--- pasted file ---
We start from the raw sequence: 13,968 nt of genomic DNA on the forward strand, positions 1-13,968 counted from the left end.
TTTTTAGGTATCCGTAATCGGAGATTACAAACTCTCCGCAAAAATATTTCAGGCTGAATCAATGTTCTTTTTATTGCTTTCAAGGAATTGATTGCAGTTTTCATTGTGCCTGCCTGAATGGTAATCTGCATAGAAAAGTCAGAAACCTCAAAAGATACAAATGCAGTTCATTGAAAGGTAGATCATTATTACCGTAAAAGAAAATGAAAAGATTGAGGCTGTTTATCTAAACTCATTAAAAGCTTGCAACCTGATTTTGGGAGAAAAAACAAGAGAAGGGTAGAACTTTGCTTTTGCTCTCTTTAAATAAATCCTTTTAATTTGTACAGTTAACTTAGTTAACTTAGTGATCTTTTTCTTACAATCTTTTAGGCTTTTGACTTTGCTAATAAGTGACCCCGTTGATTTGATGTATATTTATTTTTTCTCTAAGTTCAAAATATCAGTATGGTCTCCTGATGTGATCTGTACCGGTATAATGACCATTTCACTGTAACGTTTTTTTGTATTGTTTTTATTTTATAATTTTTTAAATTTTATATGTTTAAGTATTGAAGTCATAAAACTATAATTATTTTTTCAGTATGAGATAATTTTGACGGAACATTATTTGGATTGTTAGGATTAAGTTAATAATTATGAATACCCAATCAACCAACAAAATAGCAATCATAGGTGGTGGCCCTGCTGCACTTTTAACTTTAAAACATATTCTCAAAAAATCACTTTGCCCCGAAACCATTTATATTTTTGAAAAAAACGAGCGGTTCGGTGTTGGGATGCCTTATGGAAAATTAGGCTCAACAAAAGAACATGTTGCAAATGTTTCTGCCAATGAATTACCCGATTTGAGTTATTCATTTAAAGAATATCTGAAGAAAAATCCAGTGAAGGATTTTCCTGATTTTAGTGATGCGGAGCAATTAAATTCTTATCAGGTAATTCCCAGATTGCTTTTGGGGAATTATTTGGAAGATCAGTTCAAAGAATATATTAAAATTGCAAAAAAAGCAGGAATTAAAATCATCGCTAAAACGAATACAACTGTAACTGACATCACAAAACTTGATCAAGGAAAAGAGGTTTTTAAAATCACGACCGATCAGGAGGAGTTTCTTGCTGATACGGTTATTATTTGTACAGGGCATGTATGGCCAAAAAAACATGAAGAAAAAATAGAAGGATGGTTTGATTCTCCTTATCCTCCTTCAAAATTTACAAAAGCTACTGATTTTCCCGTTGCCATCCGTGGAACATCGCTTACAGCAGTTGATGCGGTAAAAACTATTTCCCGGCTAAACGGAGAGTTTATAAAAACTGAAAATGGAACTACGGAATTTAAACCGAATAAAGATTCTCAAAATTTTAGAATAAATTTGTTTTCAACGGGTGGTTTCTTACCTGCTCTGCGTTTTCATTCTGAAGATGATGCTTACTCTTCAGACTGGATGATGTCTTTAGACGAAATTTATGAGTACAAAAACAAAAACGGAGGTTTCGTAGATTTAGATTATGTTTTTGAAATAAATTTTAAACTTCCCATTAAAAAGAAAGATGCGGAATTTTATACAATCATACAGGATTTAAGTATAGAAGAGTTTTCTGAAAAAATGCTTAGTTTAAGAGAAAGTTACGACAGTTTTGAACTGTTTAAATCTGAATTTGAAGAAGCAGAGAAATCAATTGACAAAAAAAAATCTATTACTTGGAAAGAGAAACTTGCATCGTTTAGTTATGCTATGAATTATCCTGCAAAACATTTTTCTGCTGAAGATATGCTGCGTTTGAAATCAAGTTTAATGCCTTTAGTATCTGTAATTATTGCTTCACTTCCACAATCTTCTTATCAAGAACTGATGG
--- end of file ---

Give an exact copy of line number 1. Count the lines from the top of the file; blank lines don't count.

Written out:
We start from the raw sequence: 13,968 nt of genomic DNA on the forward strand, positions 1-13,968 counted from the left end.